Void Terrarium 2

Void Terrarium 2 by developer Nippon Ichi Software Inc. and publisher NIS America Inc.PS4 review written by Richard with a copy provided by the publisher.

Estimated reading time: 5 minutes

void* tRrLM2(); is certainly one heck of a title. You could also just call it "Void Terrarium 2". A cute but weirdly dark roguelite and Tamagotchi mash-up. What does this cutely drawn dread have in store for you? Well, let's find out.

So first off, I'd like to preface this by letting you know that if you've played the first Void Terrarium, you pretty much know everything you need to. Void Terrarium 2 doesn't differ a whole lot, and what is different isn't a make-or-break deal. Short version is, if you liked the first title, you'll like this one. For those unfamiliar with the first title, no worries! I've got you covered!

In Void Terrarium, and Void Terrarium 2, you take on the role of Robbie, a cute looking robot in a post apocalyptic world. Turns out humans have died out, but lucky you, you've discovered a young girl (in the first game), Toriko! Unfortunately, the atmosphere is chock full of these nasty contagious spores. As such your job, along with the helpful AI bot, is to build and manage a terrarium for Toriko in order to keep her clean, happy, and well fed. 

Obviously this isn't necessarily the easiest task, as food isn't readily available. Furthermore, the wastelands that now make up the vast majority of the world aren't exactly the friendliest of places. Filled with mutated and corrupted monsters, as well as rogue robots, you need to fight your way through the wastelands, discovering items, food, and blueprints to bring back to your home base for use in Toriko's terrarium.

So, how is this a Tamagotchi/roguelite mash-up? Well, when you're in your base, you need to clean Toriko's terrarium, feed her, pet her, get her medicine if she falls ill, and generally just take care of her. You can also craft items for the terrarium in order to decorate it. When you need to craft things though, you need to traverse the wasteland, which is where the roguelite aspect comes in.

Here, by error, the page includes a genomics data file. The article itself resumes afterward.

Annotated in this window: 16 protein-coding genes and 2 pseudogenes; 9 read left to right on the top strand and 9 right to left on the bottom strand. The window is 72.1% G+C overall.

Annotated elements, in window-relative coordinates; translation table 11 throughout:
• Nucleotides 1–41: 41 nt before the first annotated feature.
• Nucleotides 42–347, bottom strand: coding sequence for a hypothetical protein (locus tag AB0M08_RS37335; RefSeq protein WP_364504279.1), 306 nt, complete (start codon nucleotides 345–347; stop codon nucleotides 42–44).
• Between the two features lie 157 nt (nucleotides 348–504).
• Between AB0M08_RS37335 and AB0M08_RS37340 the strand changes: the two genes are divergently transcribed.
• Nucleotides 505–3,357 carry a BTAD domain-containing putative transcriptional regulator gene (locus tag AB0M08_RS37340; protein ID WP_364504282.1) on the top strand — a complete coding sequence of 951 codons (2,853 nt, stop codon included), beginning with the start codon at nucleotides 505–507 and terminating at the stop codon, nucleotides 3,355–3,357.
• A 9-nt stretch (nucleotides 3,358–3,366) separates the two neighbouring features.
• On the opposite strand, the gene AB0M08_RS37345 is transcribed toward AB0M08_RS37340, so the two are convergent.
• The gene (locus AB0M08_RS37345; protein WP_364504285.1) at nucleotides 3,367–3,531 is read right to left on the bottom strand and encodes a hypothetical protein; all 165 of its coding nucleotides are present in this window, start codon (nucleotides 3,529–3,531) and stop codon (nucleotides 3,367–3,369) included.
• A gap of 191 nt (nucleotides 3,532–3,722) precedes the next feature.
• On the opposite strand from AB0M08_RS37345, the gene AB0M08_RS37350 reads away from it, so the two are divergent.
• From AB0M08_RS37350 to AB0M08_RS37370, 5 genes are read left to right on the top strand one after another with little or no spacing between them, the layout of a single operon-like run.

Exploring the wasteland is no simple matter, but it is quite arduous. Luckily for you, Robbie is quite durable! Even if Robbie "dies", all his items get converted to resources, except food and blueprints, and he is sent back to the main base. Lucky for you, all your items except food and blueprints get turned into resources on a successful run anyways, and you still get to keep the food either way. Blueprints require you to actually return to base from a completed excursion however.

While out exploring, this is when the roguelite aspects take play. Each zone you explore consists of a number of floors, each with a series of connected rooms. You can find enemies, items, or traps in these rooms. Whenever you leave on an expedition, you will always start at level 1. Defeating enemies, or using a certain item you can find, will increase your level. Upon leveling, your stats go up and you get to pick from one of two randomly chosen upgrades. Take note however that these upgrades are selected randomly, so if you're hoping to see the rare and good upgrades, you may be disappointed.